Family Fridays – TV Shows for One Year Olds That Won’t Make You Insane (YMMV)

As mentioned earlier in the week, my son and I both had a pretty bad cold a few weeks ago, and so we did something we normally don’t do: we camped out in a comfy chair together, snuggled, went through mountains of tissues, and watched several tv shows back to back. Here are my top three picks for shows at his current age:

Sesame Street: I don’t remember watching Sesame Street growing up, so I’ve been blown away at how good it is. They’ve got great educational stuff, music, art, morals, etc. and they still manage to entertain the very young crowd. My son giggles out loud when he sees his favorites: Cookie Monster, Bert, Ernie, Grover, Elmo (man, I hate Elmo) and Oscar the Grouch. I was raving about what a great show it was to a friend and she mentioned something about the “political messages”. I haven’t seen any subversive political messages, though I only watch the show on Netflix, which has a very limited selection, so I might be missing something from later seasons.

Daniel Tiger’s Neighborhood: This is a spin off from Mr. Roger’s Neighborhood (which I’ve also never seen), and the focus is on learning social skills – sharing, what to do when you get mad, etc. It is a very good show, though of the three listed here, I find I have the lowest tolerance for this one, mostly due to the repetition. Each thirty minute segment is split into two parts, each teaching the same lesson, but with different characters. Each segment has a song that gets sung quite often (“If you have to go potty, STOP! and go right away!”) and WILL get stuck in your head. The first season is on Netflix.

Postman Pat Special Delivery Service: This is the updated version of a show I remember from my childhood, Postman Pat. It is a charming little show set in a small, rural town in England (using stop motion animation – or at least a look alike) that features the adventures of the postman trying to deliver a parcel that somehow always goes wrong. It’s probably the least educational of the three here, but it’s very pleasant. This one isn’t on Netflix, but you can watch it free on Amazon Prime if you’re a member. My mother bought me the first season, and we’re enjoying working our way through it. It doesn’t hold my one year old’s attention as much as the other two (it’s a little old for him), but we can usually get through at least one 15 minute segment, and generally a 30 minute show.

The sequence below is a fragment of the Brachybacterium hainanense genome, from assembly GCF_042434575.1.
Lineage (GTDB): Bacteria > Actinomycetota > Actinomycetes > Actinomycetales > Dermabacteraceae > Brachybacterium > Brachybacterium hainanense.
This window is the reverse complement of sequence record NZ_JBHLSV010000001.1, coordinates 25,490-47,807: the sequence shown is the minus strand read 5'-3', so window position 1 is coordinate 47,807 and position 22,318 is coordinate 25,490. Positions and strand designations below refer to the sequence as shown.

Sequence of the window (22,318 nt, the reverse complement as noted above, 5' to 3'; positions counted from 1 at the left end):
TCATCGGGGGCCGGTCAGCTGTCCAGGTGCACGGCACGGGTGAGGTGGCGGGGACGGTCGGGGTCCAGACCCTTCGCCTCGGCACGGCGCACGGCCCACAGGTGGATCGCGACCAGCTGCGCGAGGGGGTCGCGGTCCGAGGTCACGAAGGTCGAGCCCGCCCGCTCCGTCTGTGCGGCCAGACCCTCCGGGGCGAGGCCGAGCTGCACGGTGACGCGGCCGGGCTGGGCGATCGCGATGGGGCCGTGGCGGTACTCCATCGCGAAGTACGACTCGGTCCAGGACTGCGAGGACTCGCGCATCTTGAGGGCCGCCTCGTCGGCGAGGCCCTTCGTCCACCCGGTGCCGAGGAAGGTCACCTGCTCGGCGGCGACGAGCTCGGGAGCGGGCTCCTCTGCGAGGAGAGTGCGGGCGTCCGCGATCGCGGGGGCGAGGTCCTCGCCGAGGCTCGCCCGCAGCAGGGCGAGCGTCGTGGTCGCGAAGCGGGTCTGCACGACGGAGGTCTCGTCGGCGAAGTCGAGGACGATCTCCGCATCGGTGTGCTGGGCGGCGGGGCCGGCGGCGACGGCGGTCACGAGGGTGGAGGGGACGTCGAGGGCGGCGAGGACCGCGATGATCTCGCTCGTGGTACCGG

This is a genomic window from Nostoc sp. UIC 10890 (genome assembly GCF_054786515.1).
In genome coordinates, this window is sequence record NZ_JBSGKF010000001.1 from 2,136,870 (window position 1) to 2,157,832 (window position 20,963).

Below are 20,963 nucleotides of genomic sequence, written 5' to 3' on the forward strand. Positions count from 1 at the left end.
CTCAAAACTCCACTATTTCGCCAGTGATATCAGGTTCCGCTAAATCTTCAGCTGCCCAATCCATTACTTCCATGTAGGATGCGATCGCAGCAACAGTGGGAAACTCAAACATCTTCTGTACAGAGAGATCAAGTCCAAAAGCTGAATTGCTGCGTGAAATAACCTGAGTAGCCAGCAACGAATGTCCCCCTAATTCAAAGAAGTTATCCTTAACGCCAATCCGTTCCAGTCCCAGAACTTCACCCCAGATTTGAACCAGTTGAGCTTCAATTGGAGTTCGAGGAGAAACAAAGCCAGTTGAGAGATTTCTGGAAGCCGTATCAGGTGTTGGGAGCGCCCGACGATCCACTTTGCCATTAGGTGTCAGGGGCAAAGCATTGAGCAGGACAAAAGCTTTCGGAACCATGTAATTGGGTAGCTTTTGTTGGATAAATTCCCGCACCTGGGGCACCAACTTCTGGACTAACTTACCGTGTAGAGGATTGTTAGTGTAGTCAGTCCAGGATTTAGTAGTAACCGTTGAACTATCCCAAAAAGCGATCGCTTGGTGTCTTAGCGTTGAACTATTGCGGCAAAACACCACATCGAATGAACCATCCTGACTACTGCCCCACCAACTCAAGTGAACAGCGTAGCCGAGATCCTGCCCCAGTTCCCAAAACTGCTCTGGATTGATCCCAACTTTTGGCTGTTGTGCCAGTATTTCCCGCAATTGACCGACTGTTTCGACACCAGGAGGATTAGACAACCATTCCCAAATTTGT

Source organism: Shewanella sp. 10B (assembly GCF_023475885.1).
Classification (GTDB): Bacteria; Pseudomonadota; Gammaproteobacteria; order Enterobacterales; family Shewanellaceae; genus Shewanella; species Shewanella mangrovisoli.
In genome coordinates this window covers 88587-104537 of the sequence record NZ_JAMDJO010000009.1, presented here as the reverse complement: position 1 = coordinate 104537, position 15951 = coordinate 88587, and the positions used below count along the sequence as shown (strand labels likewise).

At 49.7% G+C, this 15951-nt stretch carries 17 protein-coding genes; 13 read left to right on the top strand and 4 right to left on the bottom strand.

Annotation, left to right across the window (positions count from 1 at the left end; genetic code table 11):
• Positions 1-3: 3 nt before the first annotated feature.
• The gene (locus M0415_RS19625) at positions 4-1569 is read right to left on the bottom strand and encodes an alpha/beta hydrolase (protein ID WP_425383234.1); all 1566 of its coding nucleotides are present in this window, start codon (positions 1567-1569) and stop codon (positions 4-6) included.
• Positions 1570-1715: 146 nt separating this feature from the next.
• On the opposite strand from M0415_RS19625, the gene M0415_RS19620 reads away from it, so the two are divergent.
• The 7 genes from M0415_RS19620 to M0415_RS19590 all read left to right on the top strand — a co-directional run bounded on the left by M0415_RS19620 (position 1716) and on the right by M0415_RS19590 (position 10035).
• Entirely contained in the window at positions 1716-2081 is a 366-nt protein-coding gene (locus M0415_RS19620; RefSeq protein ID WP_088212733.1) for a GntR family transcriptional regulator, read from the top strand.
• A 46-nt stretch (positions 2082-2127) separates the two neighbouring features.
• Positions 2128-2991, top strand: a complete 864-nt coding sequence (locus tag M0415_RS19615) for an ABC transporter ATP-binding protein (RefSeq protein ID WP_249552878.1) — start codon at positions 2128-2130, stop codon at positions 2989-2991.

I’ve tried other shows, but these are the three I keep coming back to. What shows do you watch with your kids?

*If you use these links to make a purchase, Lector’s Books may receive a small commission. This will not affect your price or purchasing experience in any way.

Family Fridays – Pre Christmas Five

I hope everyone enjoyed Thanksgiving yesterday and has a respectable, but not overwhelming, amount of leftovers. Today is our last Pre Christmas Post! See below for links to all four previous installments.

How the Grinch Stole Christmas is such a classic that it needs no introduction. So I shall simply say, if you don’t have the book, get it! (Amazon, Barnes and Noble) It’s really wonderful and you can find it just about anywhere. I think I used a coupon and got mine at Kohls for about $5 last year. I also really like the original animated tv adaptation (Amazon, Barnes and Noble). I don’t have that yet, but I’m hoping to add it to my collection in the next couple of years so I can enjoy it with my son.

Ok, now your turn! Which of your favorite Christmas books and movies did I miss?

To review, I’ve covered:

1. The Best Christmas Pageant Ever and The Snowman (movie)

2. Merry Christmas, Ernest and Celestine and A Muppet Christmas Carol

3. A Little House Christmas Treasury and A Charlie Brown Christmas

4. Angelina’s Christmas and Claymation Christmas Celebration

5. How the Grinch Stole Christmas

*If you use these links to make a purchase, Lector’s Books may receive a small commission. This will not affect your price or purchasing experience in any way.


Family Fridays – Pre Christmas Four

Here’s is the fourth in my Pre Christmas series. Have you started shopping yet? I’ve had my baby’s presents for weeks now. Not that I’m excited or anything…

Angelina’s Christmas (1985): Amazon, Barnes & Noble